Thumbs Down on Corporate Green Efforts | Adweek
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Thumbs Down on Corporate Green Efforts

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THE 'GREENWASHING' FACTOR
That's not to say consumers would be readily inclined to take such credentials at face value, particularly given the common suspicion that companies are engaging in "greenwashing." Naturally, this makes life more difficult for companies whose green efforts are genuine and substantial.

"Given the general level of distrust of companies that exists right now among mainstream consumers, any greenwashing story that hits the general press undermines all companies who have a sustainability message," says Loch. "Consumers see it as just another reason why they should be skeptical of marketing claims. An unfortunate aspect to this is that companies may hold back on communicating about their progress toward sustainability for fear of being accused of greenwashing. That's what can create the level of skepticism we see among executives in this survey and will invariably slow the progress of the sustainability movement."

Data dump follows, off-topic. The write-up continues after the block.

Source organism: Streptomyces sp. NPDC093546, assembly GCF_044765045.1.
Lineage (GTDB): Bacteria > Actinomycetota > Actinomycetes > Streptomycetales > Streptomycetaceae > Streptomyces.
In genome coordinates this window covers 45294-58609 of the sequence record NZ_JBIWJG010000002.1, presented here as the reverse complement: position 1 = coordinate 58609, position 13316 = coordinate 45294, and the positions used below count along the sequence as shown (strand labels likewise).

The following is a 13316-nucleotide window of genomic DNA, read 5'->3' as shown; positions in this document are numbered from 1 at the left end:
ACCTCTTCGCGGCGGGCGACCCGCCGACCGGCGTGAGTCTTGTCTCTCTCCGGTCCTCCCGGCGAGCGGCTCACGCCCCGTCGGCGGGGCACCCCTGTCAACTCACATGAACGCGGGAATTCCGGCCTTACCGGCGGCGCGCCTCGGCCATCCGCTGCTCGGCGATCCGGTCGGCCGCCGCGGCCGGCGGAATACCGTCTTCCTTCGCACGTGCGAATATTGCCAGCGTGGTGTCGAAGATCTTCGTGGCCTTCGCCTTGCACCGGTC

Companies that are truly green need to overcome their fear of being suspected of greenwashing when they publicize their efforts: "As long as companies are transparent in their communications and don't overstate the social and environmental impact of their efforts, they can avoid being painted with the greenwash brush," says Loch. "It gets back to the need of really taking inventory of what is happening throughout the organization and then weaving that into a compelling, credible and defensible narrative."

Since few consumers believe a majority of companies are serious about sustainability, it'd be nice to think they're eager to reward those corporations they perceive as doing the right thing in this area. But it doesn't seem to work that way.

"Given the recent banking crisis and BP oil spill, consumers are reluctant to express optimism about Corporate America's good intentions in general," says Loch. "It's comparable to polls about Congress. People generally disapprove of Congress, but support their representative. I think consumers may generally distrust 'Corporate America,' but like the companies with which they do business. In that sense, they probably are more impressed when 'their' companies go green and are more skeptical of claims from companies with which they don't have a relationship."